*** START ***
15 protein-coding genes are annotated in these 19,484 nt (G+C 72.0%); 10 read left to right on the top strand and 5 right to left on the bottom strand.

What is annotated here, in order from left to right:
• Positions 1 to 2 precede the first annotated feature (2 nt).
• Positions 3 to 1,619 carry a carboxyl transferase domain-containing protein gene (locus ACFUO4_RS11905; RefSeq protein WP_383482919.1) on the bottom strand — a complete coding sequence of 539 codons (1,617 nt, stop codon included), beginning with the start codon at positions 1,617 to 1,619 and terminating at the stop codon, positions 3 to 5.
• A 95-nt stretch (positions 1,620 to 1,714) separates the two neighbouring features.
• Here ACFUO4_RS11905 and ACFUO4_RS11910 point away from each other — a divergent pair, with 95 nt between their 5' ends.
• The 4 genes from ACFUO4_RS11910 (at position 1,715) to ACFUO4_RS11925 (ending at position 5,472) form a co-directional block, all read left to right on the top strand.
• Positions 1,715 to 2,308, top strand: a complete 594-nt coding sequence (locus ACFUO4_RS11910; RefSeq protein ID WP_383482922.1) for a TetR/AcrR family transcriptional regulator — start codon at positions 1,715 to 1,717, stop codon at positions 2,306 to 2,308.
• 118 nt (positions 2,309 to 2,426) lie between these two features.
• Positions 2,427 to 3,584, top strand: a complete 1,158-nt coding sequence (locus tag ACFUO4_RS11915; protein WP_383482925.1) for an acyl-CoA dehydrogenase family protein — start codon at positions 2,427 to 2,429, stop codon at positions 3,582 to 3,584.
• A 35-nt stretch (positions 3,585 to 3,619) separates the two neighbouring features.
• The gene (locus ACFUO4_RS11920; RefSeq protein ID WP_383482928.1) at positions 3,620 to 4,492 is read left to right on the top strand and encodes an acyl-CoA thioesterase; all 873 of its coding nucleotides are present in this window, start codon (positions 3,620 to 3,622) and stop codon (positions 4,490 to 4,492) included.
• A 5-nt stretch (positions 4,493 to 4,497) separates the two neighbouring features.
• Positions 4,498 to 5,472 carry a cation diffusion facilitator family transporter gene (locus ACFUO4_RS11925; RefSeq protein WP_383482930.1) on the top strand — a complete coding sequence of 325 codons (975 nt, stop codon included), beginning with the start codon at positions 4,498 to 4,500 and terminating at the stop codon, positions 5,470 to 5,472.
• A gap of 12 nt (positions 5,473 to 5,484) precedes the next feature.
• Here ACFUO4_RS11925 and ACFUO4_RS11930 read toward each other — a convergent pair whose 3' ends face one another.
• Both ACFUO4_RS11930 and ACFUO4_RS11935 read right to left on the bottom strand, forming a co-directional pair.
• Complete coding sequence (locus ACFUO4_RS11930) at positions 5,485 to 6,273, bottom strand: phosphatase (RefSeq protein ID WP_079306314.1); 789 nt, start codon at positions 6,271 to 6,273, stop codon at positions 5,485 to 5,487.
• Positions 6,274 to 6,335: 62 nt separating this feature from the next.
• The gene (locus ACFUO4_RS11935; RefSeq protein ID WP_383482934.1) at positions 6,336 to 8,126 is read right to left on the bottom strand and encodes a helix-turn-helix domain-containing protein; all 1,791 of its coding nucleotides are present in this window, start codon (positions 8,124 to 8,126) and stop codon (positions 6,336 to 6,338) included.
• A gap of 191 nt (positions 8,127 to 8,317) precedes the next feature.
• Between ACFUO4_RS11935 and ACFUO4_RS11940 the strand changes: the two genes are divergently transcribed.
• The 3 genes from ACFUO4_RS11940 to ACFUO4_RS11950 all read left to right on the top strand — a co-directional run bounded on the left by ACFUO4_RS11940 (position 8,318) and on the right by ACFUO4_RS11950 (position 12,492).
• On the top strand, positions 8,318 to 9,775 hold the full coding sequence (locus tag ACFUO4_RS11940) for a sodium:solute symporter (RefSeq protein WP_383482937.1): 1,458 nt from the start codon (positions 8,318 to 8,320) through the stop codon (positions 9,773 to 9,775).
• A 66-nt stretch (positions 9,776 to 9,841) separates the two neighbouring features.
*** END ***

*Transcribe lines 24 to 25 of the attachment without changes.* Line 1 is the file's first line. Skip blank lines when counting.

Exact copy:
• On the top strand, positions 8,318 to 9,775 hold the full coding sequence (locus tag ACFUO4_RS11940) for a sodium:solute symporter (RefSeq protein WP_383482937.1): 1,458 nt from the start codon (positions 8,318 to 8,320) through the stop codon (positions 9,773 to 9,775).
• A 66-nt stretch (positions 9,776 to 9,841) separates the two neighbouring features.